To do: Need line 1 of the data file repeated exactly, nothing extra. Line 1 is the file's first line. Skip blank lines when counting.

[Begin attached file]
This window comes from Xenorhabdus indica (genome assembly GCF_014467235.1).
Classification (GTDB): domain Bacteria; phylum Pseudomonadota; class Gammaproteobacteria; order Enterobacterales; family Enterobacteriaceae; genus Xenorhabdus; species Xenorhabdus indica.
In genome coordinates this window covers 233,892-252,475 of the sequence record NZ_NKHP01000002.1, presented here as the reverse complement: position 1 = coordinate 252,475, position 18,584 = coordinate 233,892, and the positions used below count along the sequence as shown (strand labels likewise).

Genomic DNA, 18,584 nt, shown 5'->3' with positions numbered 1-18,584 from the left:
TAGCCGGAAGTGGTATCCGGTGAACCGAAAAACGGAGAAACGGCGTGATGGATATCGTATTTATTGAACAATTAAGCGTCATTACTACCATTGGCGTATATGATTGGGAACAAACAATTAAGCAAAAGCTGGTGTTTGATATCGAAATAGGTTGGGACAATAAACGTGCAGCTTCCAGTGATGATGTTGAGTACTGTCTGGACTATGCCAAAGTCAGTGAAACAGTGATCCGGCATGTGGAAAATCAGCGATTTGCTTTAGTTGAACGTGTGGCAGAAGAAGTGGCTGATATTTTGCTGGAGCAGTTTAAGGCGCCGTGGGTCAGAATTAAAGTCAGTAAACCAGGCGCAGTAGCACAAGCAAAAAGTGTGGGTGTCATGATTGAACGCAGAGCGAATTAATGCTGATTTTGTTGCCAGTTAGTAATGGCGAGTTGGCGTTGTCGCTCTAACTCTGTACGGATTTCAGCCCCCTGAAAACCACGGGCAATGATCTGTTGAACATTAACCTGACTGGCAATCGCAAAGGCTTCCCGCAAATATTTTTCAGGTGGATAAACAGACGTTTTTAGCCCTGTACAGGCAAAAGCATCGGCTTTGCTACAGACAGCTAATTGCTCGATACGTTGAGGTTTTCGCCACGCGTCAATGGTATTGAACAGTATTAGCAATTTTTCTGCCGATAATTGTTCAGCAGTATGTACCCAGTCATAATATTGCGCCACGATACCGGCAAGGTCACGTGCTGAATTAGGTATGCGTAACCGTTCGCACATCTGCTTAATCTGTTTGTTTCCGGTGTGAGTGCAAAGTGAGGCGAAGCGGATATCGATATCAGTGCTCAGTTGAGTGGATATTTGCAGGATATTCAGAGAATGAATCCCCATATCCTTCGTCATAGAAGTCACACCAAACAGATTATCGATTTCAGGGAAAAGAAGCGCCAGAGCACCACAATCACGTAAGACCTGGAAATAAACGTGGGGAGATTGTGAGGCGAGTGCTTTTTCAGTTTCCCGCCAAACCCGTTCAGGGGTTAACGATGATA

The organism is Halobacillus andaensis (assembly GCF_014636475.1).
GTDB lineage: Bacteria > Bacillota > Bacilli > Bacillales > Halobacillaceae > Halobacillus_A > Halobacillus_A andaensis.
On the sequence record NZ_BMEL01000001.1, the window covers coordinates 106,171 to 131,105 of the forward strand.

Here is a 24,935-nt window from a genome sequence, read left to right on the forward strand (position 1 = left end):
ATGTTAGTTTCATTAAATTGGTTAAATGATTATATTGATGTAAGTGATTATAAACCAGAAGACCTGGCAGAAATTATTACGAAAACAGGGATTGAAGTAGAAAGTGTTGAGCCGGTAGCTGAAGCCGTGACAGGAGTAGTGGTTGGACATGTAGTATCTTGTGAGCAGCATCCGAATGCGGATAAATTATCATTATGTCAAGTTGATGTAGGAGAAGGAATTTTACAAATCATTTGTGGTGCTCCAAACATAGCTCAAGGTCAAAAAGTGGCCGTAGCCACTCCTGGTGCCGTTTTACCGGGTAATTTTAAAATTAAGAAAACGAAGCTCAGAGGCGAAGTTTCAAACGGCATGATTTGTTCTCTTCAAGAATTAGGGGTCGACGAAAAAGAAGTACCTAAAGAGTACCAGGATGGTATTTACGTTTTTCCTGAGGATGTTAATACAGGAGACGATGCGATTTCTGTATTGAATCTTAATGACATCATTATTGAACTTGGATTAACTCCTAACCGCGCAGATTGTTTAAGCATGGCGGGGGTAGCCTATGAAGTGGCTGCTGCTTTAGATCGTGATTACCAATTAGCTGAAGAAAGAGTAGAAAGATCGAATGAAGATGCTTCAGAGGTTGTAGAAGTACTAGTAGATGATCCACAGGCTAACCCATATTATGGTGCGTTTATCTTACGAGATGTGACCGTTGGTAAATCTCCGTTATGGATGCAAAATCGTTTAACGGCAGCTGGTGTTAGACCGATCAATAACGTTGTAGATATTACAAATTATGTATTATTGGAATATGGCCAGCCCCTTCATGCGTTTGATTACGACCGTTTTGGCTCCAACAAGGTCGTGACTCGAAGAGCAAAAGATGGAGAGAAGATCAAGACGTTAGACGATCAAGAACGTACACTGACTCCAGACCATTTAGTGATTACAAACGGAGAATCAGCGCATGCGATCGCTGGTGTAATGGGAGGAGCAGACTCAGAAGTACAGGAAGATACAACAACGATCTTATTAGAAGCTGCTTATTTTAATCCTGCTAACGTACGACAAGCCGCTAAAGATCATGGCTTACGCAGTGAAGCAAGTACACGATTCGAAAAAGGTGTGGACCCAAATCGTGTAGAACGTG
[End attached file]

This window comes from Xenorhabdus indica (genome assembly GCF_014467235.1).